"Madame" is a film that ultimately lives from the ability and magnetism of its performers. It's a film that tries to look at class struggles and what those actually mean in the 21st century, but it fails to bring either a satirical aspect to it, or even a dramatic flair to the relationships that are at its core. It's a film that has a series of commonplace narrative premises, but one that fails to capitalize on the very talented cast who is game for anything the director wants to stage. The relationship between Bob and Anne is never expanded upon, though the fantastic Toni Collette and the always impeccable Harvey Keitel have chemistry and could have built something truly interesting and memorable from that point on. Rossy de Palma who always brings some gravitas and humor to her performances, one only needs to remember "Women on the Verge of a Nervous Breakdown", "Kika" or "The Flower of My Secret", all from Pedro Almodovar, is underused in a role that mostly asks her to be surprised and astounded by the events taking place (she's portrayed more as a victim of the circumstances, never truly seizing her own reigns, only ultimately doing so by the epilogue of the narrative). It's a film that is mostly placid, uneventful, and that fails to ask more pertinent questions about class, relationships, and even the ennui of the privileged. Toni Collette, Harvey Keitel, Rossy de Palma and Michael Smiley are all great in their roles, but they deserved a richer, more gripping and satisfying story. Forgettable.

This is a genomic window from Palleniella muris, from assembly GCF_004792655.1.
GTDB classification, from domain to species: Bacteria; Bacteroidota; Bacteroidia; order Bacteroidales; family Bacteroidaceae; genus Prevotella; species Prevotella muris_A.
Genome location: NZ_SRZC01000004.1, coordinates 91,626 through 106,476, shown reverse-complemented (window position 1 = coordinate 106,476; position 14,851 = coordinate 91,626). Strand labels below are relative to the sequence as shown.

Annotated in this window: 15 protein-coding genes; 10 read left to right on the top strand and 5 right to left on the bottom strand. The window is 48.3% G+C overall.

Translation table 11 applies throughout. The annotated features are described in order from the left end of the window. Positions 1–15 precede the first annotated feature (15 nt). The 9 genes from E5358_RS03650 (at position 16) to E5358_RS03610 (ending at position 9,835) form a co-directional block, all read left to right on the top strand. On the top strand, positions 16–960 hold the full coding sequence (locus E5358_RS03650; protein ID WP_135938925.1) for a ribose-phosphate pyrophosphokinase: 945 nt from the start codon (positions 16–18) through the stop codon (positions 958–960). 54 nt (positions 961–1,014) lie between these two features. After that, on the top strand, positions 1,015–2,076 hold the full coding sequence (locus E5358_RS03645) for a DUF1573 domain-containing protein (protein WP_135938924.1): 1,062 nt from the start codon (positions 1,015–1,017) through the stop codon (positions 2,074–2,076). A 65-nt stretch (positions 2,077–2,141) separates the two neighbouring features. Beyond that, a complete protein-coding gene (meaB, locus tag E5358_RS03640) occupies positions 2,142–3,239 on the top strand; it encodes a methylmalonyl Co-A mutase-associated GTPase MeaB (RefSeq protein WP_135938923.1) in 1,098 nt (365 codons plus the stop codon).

The Lost Daughter

Movie Name:
The Lost Daughter
Year of Release: 2021
Director: Maggie Gyllenhaal